Thanks NoFluxGiven! This is the kind of thing that is very hard to figure out without having lived in VN. If you asked me what's a good salary in Japan, I would have to say it depends on a lot of things. If you're 25 with  B.A. and a language school job, then 275,000 yen a month isn't terrible. However, with more age and experience and expectations, lower middle class will still be only around 300,000 yen. If you teach in a good high school with some responsibilities, you might expect to make upwards of 350,000 yen and more, as you get older. If you have kids, it's still not easy, but OK if you have a partner making the same. University teachers or people with advanced degrees (and advanced debt, if you're American) and a family, might make between 400 and 600,000 yen. More than that is getting to be high middle class or even rich. Yen isn't that far from dollar. My dad was a construction worker in the states and, in the 70s and 80s, made 50-60 grand as a construction worker with a house and kids to support.
I cannot tell in VN what makes sense for what kind of worker. My expectations are flexible but I approach the idea of VN with skepticism. I like VN. I like the people. It seems a bit like the world west, as it were, in that maybe one can try a lot of things there. There is still new ground to be broken. I was impressed by the students haunting the backpacker area park over there. They are trying to do something and advance themselves and I respect that. Japanese uni students, in the main, have no time, inclination or incentive to do very much (there are exceptional situations, like some club activities). Very little is expected of them in terms of independent study or responsibility; very much in terms of obligations.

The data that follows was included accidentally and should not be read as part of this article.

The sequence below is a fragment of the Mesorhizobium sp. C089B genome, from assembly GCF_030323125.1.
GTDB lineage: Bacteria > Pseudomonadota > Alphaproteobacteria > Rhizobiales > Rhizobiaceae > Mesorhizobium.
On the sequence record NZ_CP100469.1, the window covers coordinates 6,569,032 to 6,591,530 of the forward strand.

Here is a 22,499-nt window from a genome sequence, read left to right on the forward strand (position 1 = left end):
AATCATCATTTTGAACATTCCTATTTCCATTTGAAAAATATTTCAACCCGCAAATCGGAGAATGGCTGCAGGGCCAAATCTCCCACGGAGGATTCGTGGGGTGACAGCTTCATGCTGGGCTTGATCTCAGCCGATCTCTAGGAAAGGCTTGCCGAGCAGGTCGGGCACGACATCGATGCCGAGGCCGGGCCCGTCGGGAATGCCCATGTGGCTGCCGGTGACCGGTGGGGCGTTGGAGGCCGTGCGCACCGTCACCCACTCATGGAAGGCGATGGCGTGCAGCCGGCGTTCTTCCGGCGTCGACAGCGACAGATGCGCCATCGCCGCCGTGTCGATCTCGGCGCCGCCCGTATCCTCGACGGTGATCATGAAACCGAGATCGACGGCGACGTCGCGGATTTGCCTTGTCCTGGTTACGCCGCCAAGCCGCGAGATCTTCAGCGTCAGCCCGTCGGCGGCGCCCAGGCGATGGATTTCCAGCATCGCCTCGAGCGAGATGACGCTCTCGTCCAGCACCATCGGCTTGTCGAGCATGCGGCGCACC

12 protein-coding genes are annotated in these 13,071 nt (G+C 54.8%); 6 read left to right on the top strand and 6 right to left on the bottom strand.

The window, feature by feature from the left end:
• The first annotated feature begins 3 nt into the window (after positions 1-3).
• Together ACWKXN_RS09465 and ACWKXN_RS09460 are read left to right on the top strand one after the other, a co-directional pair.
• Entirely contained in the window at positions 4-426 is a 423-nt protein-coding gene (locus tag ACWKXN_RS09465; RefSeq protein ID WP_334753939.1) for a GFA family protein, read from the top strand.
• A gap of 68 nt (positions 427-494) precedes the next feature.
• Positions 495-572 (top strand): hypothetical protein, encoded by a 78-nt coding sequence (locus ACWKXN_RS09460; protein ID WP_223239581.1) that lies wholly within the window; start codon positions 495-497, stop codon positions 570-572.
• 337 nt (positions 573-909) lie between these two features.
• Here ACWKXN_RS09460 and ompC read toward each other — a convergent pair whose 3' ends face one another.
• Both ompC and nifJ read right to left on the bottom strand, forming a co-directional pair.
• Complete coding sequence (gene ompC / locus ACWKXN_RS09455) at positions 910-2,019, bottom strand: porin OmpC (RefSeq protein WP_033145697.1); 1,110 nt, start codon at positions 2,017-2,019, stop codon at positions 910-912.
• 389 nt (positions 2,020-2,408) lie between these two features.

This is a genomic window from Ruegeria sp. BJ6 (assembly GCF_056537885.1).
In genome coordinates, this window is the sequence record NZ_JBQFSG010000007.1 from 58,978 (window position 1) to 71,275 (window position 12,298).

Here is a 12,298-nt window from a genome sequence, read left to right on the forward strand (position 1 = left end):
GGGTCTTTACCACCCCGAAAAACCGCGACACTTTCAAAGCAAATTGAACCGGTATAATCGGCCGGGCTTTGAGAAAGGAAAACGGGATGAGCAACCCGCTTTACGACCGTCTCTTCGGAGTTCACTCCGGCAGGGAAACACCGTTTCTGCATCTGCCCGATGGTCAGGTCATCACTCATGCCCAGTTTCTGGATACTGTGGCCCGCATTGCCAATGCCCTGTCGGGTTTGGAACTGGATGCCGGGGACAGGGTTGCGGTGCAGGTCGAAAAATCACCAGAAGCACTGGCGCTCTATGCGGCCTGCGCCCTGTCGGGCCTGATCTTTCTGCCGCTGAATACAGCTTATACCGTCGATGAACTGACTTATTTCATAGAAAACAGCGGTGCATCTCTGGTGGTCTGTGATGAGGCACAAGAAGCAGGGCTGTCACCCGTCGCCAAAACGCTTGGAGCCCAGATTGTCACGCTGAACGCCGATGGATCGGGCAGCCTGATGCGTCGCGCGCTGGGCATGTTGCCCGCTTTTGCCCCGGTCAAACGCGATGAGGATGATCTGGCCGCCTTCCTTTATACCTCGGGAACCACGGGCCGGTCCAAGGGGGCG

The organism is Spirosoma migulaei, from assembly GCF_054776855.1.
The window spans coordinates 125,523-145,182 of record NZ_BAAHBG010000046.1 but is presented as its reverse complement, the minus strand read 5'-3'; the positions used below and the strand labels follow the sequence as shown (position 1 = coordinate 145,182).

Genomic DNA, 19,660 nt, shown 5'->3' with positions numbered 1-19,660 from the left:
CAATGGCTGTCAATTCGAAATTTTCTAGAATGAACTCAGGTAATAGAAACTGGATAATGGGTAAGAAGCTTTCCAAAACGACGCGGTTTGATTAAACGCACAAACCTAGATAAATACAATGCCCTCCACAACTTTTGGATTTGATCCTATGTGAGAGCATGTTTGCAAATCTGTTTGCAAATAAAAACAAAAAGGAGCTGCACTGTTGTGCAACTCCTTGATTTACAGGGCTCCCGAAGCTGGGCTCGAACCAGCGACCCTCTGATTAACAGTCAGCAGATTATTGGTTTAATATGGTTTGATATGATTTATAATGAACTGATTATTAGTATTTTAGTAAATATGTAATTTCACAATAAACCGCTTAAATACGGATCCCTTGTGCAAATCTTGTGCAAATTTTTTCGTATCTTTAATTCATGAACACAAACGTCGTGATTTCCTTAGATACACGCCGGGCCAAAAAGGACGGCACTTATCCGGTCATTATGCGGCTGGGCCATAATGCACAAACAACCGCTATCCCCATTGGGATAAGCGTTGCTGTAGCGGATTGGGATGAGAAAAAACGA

Vietnam seems like a fun place to make a business, if one has an idea and some cash.
As a teacher, the jobs I see in VN so far don't look good. I'm not sure if there is any encouragement for academic or critical skills. In Japan, they'll pay you to teach that stuff even if the system makes it impossible for students to pick them up. But I'm still interested in what's going on in VN. For 20-somethings, VN looks really fun. More fun than oldie Japan. Get a CELTA and jump in. But, I'm older and already get compensated for the time and effort I put into my advanced degree and work experience. I may do something anyway in VN. I may jump in anyway. But I'm still looking to understand the situation better.

Don't think. Just do it. You always have a chance of jumping in and jumping out as you like. No regrets just fun. Don't worry about any more as this country will give you more than you expect as long as you have an open attitude and I believe you do as you have Asia living experience

@an0932121399 Thanks! At my age, I have to consider a few things before making a move. However, I like Vietnam very much. HCS especially. Though, I still haven't travelled to so many places around VN. But HCMC is very friendly.

There is a huge great expat community those can give you a hand as they might adapt Vietnamese culture. Welcome to Vietnam

Hey vanross